So the third area in which operators can capture value is through the provision of sophisticated control mechanisms that operate at the level of M2M devices and can be leveraged to ensure that the flows of M2M data are treated appropriately. This goes beyond mere ownership of the network and implies a level of control that only operators are likely to be able to achieve. As the M2M market develops, capitalising on existing competitive advantages and investing in new differentiation possibilities will be critical to maintaining leadership.

If M2M markets become as attractive as has been suggested, the market will likely fragment as new entrants are drawn to it. Operators will be anxious not to lose out to OTT and cloud-based players, and must take steps to avoid conceding their market position.

#Mobile #VoIP: A Clear Opportunity for Mobile Network Operators?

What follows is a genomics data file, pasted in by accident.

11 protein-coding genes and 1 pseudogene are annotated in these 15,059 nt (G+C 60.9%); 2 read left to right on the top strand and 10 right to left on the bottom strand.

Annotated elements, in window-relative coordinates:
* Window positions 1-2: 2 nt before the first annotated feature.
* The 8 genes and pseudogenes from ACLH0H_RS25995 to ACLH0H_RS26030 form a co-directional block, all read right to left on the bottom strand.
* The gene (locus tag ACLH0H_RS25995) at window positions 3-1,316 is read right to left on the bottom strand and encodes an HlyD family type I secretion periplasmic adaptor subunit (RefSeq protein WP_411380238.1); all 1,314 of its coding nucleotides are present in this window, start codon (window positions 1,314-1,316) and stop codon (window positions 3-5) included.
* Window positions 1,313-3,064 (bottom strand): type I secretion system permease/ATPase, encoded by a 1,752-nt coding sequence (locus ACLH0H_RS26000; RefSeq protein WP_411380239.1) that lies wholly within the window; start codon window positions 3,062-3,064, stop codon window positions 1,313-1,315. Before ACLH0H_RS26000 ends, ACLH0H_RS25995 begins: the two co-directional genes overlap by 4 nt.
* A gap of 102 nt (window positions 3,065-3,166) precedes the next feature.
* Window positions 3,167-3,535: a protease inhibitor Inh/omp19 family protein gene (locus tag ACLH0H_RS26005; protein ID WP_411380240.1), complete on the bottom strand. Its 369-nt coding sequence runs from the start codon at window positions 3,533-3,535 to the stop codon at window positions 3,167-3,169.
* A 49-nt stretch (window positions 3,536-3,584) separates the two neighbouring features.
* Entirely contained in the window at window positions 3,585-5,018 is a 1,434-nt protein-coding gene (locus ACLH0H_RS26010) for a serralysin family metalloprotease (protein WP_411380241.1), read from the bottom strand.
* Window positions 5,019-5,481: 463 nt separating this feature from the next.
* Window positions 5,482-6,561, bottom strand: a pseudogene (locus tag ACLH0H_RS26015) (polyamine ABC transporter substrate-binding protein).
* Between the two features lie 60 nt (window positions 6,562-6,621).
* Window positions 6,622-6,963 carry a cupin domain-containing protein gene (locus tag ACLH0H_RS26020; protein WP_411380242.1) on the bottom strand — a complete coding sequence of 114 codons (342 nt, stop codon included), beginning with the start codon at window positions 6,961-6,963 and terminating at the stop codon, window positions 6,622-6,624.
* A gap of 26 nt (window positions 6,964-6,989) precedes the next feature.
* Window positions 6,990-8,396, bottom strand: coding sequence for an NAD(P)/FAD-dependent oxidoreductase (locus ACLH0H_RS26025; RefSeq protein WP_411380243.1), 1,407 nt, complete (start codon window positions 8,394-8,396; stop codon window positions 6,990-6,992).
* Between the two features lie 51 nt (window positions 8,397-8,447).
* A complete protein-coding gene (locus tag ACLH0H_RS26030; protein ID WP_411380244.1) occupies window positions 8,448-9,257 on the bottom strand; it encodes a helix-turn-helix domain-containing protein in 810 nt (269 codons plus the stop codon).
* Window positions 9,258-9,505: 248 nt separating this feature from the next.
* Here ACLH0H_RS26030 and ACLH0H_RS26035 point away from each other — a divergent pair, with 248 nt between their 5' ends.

Written by GoS on . Posted in Blog

While there has been much discussion in recent years about the threat posed by OTT VoIP providers to MNOs (mobile network operators), very little attention has been paid to the opportunities the growth of mobile VoIP can present. A new report from Arthur D Little runs counter to received wisdom and highlights strategies and scenarios through which mobile VoIP can become an opportunity for both leading MNOs and their challengers alike.

It makes a fundamental point: increased revenue, forecast through different models, does not necessarily cannibalise conventional mobile voice revenue. On the contrary, there can be significant growth in new net minutes. While some cannibalisation may occur, in the end, people will talk more, leading to the consumption of more minutes and thus potentially increased revenue.